Benghazi, Libya’s second largest urban center after Tripoli, is swinging to the rhythm of patriotic songs emanating from cars and shops. Libyan independence flags adorn the streets, cars, houses, and official buildings on nearly every corner and hundreds of people – men and women, young and old – have filled Ashajara Square in the city center.
Security preparations in anticipation of the first anniversary of the Libyan revolution began on February 11th. In spite of rumors that festivities would be limited for fear of potential violence, Libyans have left their houses in droves to partake in this historic commemoration.
As the sun set last night, residents of Benghazi began to trickle into Ashajara Square to attend a concert featuring Masood Boseer, a guitarist from Benghazi, who joined the Libyan rebels on the battle front during the war against Muammar Gaddafi’s regime. His song, ”Sayabqa watani qawiyan, sayabqa watani aliyan”, (which translates as,“My nation will remain strong, my nation will remain high up in the sky”), became famous among Libyans around the world for embodying the spirit of the uprising.
The night’s festivities set the mood for the revelry that would continue today and evoked poignant memories of last year’s events.
“I fled the oppressive regime of Gaddafi. However, when Benghazi rose against him, I left my job in the UK and returned to Libya in April 2011 to fight with the Libyan freedom fighters,” stated Al Amine Bejoo, a 38 year-old Libyan with a distinctly cockney accent. Bejoo left Libya at the age of 19 for Malta. He then traveled to Switzerland and the Netherlands until he finally settled down in Torquay (a town in southern England) upon receiving asylum.
In spite of the hardships of the past, Bejoo expressed his pride at what he and his countrymen accomplished. “People are happy. This is our revolution. This is our freedom – we can smell it. This is where it all started, Ashajara Square. Everybody worked hard and we won,” he said excitedly.
Fathi Terbel, a 39-year old Libyan lawyer and activist, also conveyed his pride for his hometown of Benghazi, which was ground-zero of the Libyan revolution. “My fortune is that I come from Benghazi – the birthplace of Libyan uprisings since 1971,” stated Terbel.
While the movement that began on February 17th, 2011 may have appeared to be a spontaneous eruption, in reality it was the consequence of a process that was set in motion years earlier; a process in which Terbel found himself at the center.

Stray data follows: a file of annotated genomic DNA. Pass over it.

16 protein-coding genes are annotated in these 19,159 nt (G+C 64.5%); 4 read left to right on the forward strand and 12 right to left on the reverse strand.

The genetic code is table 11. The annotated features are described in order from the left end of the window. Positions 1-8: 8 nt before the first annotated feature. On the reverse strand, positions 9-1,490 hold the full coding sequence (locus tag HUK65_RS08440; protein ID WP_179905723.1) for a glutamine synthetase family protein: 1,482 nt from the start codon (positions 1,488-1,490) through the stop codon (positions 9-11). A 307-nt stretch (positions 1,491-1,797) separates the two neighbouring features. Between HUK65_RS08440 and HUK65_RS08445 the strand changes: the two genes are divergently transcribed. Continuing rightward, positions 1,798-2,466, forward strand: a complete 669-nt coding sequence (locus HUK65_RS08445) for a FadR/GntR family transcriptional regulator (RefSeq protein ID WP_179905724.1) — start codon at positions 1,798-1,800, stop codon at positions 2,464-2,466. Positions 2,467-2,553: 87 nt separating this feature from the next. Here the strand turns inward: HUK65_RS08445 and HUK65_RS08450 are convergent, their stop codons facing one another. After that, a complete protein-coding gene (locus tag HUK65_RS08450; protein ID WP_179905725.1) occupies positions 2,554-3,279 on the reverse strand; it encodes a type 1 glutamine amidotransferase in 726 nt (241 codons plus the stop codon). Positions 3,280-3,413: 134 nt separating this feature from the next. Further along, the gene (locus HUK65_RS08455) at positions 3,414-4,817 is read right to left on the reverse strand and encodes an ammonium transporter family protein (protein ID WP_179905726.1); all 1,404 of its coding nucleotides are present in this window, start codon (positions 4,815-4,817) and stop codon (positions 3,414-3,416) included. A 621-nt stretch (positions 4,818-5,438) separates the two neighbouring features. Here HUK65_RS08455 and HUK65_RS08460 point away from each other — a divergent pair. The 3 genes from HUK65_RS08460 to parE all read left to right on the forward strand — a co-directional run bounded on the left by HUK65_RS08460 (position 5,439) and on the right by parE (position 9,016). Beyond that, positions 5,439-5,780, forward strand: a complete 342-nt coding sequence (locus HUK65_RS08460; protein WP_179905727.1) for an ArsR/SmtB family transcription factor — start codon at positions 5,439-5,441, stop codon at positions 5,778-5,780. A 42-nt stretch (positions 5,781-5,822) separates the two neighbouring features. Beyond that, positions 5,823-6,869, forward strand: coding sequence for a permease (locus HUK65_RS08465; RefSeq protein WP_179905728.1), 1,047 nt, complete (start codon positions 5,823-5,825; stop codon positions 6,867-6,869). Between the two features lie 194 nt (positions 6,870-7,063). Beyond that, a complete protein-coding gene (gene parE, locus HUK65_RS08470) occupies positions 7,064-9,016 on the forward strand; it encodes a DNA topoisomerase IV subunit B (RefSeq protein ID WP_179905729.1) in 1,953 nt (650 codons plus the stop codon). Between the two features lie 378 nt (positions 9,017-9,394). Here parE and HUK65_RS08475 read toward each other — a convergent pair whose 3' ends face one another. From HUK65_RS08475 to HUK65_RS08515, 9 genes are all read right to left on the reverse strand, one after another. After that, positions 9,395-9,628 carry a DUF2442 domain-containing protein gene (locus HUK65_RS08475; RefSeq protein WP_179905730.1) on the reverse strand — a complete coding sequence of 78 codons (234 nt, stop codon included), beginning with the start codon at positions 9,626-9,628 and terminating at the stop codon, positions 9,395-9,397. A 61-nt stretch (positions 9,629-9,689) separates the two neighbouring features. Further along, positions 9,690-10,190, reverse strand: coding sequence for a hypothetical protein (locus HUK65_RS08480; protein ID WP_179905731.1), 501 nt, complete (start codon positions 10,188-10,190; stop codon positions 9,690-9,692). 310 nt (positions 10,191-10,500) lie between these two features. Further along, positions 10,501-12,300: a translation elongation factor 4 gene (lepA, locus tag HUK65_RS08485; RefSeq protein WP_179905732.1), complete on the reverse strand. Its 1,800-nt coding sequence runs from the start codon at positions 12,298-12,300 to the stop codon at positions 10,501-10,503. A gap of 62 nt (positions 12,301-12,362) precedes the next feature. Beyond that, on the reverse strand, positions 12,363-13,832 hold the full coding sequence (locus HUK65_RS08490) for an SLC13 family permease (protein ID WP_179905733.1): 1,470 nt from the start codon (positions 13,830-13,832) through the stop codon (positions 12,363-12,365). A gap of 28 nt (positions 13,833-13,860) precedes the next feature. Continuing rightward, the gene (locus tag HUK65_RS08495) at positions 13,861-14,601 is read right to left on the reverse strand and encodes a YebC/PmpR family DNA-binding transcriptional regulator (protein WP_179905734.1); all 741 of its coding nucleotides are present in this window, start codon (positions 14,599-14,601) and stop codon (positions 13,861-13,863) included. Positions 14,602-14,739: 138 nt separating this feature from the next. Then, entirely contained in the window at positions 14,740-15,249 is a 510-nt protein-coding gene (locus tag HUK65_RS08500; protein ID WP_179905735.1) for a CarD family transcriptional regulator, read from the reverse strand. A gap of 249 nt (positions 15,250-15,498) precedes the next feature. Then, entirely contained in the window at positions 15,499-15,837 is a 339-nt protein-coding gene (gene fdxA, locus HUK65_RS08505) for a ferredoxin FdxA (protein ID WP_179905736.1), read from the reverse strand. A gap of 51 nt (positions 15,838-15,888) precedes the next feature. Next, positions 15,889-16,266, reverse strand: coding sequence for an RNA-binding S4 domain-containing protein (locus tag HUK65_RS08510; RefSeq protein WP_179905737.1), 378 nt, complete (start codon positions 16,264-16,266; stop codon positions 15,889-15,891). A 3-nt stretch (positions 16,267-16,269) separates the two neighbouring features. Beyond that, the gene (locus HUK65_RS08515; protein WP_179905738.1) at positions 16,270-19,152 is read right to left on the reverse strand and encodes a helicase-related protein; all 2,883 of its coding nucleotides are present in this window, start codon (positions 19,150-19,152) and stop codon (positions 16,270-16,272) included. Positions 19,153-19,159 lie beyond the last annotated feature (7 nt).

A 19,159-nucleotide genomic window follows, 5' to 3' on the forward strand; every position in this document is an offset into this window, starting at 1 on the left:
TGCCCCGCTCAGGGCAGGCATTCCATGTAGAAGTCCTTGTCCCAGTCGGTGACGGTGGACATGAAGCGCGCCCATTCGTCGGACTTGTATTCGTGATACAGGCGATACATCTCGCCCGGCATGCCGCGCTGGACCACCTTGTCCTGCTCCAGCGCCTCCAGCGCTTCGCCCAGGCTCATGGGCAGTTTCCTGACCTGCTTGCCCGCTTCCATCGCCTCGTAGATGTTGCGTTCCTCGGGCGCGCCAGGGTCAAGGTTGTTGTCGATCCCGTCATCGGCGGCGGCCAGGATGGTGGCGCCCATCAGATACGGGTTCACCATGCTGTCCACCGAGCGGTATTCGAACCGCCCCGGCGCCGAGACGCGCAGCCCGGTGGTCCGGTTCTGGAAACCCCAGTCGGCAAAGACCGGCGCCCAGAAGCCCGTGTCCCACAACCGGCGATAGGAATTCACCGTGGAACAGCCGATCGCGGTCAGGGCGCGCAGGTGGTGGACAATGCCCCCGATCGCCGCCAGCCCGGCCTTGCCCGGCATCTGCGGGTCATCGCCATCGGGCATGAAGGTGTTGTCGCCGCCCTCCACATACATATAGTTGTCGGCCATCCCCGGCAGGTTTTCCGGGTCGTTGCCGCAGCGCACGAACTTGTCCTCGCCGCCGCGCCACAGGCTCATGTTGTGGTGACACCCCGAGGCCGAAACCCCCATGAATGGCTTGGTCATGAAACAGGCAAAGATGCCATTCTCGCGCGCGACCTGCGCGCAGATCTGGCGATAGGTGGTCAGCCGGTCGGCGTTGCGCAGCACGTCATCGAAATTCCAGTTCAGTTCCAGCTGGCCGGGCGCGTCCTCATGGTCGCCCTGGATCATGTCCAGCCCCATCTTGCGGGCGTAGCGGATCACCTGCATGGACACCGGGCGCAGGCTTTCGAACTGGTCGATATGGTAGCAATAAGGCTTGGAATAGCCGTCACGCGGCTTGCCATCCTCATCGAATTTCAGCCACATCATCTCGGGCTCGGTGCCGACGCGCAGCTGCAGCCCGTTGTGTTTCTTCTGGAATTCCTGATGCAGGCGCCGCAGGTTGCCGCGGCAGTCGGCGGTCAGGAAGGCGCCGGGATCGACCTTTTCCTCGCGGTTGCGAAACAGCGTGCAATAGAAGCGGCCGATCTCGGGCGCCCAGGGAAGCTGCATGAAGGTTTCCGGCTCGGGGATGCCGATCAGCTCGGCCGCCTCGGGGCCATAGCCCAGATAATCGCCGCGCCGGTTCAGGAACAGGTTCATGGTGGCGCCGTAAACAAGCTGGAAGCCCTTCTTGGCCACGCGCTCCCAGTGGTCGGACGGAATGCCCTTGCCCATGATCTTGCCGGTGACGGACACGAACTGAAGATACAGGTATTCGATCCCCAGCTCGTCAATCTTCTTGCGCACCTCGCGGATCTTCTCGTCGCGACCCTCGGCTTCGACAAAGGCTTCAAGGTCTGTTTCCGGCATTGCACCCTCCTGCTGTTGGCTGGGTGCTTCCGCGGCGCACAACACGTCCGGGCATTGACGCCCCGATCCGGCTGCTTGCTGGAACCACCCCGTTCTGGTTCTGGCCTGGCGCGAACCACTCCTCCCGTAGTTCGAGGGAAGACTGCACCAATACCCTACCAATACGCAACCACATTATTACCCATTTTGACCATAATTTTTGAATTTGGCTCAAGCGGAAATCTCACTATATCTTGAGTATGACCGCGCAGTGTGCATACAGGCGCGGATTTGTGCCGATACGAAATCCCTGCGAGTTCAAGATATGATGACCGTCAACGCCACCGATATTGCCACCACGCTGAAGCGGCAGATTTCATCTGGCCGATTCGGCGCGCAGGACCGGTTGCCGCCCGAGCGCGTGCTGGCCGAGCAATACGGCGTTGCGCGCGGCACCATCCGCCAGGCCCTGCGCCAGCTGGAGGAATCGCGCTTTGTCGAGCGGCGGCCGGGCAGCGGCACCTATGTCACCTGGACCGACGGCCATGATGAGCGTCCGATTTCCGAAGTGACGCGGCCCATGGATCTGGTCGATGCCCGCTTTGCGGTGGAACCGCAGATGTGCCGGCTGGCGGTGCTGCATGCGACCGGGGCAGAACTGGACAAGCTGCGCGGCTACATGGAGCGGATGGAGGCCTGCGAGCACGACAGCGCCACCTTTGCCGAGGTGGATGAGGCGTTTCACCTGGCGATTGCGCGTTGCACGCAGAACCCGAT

On February 17th, 2006, Terbel participated in demonstrations against Danish cartoons that depicted the prophet Mohammed, which resulted in the killing of approximately 20 protesters by Gaddafi’s security forces. This harsh reaction from the government soon became the impetus for future demonstrations against the regime.
“We realized that Gaddafi’s regime was weakening since the 2006 protests, particularly in Benghazi,” Terbel recalled.
Last year, three of his family members died mysteriously while incarcerated at the Abu Salim prison in Tripoli. On February 15th, Terbel joined 200 protesters who made their way to Benghazi’s Internal Security Office and demanded that the truth be disclosed concerning the fate of all those killed in the jail. During the demonstration, Terbel and scores of other protesters were arrested.
By February 17th, 2011, word of Terbel’s detainment had spread throughout Libya. A number of online social networks called for mobilization on a national level. Libyans of all ages and social backgrounds took to the streets of Benghazi, Baydha, Tripoli, Zawiya, Misrata, and Zuwara, clamoring for Gaddafi’s ouster and marking the onset of Libya’s revolution.
While many Libyans have found cause to celebrate the memory of the events that began last year, expressing hope and optimism for the future, others remain skeptical about the outcome of this revolution in light of the challenges facing post-Gaddafi Libya.
Abdurrahim Ettira, a 28 year-old hotel receptionist from Benghazi, didn’t feel like there was much to celebrate. “I hoped for many changes but I’ve seen nothing,” he stated with resignation. Ettira took part in the first Benghazi demonstration in front of the internal security office, which stands today, partially burnt, as a testament to Libya’s unfinished revolutionary transition.
Ettira expressed his unhappiness with the work of the NTC, citing a lack of transparency. According to Ettira, the implementation of constructive change still remains far off. “Gaddafi’s people are still part of the NTC, and that is not helping the democratic transition in Libya,” he said.
Others, such as Abdurraouf , a 22 year-old shop assistant, remain positive about progress made in the country since Gaddafi’s death. However, he recognized that the work of the NTC has only just begun and the process of reform has been slow. “There are things that the NTC has been slow to change,” Abdurraouf acknowledged.
“Things have changed a lot since last year. I am happy about the future of Libya,” Abdurraouf concluded optimistically.